Word has reached me that Robert Redford and Jane Fonda have made another romantic comedy. That’s right, Redford and Fonda in the, uh, saddle again. Their last one being The Electric Horseman in 1979 (my two favorites in that one were the horse and Willie Nelson). The new offering is called Our Souls at Night and Netflix subscribers can watch it the 29th of this month. As Magnum, P.I. might have put it, I know what you’re thinking. Redford is 81, Fonda 79. Our Bob might need a stunt double for the sex scenes. (I can picture the stunt guy now
Democratic gubernatorial candidate Mark Eves believes “Maine’s whiteness is bad news” according to remarks he delivered during a Maine People’s Alliance event this week. According to Maine First Media and Big League Politics, the former Speaker of the Maine House of Representatives delivered the remarks while addressing a group of nearly one hundred activists and grassroots supporters Wednesday evening at the “Resistance Rising” forum event put on by the Maine People’s Alliance in Lewiston. Eves reportedly said Maine is going to be in trouble if it does not attract a more diverse population. Organizers of the event ironically noted that the Wednesday’s gathering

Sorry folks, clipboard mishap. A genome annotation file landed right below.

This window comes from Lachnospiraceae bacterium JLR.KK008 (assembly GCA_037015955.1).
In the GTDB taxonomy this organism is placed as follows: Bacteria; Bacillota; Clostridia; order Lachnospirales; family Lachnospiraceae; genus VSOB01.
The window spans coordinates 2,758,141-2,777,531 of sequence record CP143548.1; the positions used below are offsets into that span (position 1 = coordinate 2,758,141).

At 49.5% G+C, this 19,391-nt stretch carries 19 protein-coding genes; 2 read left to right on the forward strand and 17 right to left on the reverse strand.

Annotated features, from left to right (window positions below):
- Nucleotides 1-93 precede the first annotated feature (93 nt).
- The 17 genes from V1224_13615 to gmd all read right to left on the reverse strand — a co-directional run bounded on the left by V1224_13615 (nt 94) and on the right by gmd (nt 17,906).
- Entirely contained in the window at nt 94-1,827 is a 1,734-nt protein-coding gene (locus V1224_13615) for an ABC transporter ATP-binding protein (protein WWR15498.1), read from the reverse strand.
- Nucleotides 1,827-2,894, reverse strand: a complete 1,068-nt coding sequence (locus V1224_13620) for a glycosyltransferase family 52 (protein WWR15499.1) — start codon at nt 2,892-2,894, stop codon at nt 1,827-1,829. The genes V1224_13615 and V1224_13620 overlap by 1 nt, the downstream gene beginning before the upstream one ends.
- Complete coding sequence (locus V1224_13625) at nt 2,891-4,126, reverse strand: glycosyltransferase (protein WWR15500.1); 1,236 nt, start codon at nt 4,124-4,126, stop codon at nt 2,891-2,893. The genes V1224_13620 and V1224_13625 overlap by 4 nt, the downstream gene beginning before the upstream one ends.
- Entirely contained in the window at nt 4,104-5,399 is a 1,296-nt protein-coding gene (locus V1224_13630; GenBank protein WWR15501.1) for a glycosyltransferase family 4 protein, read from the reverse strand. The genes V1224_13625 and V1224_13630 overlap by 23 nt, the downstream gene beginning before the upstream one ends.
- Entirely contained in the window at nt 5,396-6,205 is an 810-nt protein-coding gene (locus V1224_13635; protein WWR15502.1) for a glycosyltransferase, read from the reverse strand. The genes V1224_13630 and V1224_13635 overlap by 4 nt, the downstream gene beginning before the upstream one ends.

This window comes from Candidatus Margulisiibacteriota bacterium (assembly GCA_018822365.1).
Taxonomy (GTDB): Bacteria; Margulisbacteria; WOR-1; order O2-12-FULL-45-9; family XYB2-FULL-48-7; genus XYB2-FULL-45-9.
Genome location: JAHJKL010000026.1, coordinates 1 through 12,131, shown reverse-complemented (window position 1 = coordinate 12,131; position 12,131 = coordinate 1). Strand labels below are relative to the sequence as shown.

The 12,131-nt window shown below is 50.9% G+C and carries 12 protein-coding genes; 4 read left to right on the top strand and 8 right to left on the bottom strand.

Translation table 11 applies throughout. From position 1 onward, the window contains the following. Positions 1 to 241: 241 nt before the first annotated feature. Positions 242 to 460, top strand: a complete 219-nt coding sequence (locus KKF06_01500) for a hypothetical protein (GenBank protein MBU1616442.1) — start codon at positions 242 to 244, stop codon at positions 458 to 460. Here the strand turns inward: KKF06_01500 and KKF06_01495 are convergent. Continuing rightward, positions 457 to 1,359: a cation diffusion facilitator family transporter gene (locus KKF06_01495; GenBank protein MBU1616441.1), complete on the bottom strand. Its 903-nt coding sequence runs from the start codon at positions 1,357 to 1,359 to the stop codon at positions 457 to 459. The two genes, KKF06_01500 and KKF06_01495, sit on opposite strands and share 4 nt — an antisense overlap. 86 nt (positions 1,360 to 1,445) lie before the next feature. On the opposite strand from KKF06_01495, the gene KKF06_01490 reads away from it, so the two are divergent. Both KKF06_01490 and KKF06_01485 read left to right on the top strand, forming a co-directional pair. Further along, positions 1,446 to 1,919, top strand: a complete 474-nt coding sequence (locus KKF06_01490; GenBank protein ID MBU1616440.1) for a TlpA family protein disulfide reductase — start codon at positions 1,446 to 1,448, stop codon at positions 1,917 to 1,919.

Autumn, which is bearing down upon us like a menacing linebacker, is, as John Keats said, a season of mists and mellow fruitfulness and chronic traumatic encephalopathy (CTE). Actually, Keats, a romantic, did not mention that last part. He died before the birth of the subject of a waning American romance, football. This sport will never die, but it will never again be, as it was until recently, the subject of uncomplicated national enthusiasm. CTE is a degenerative brain disease confirmable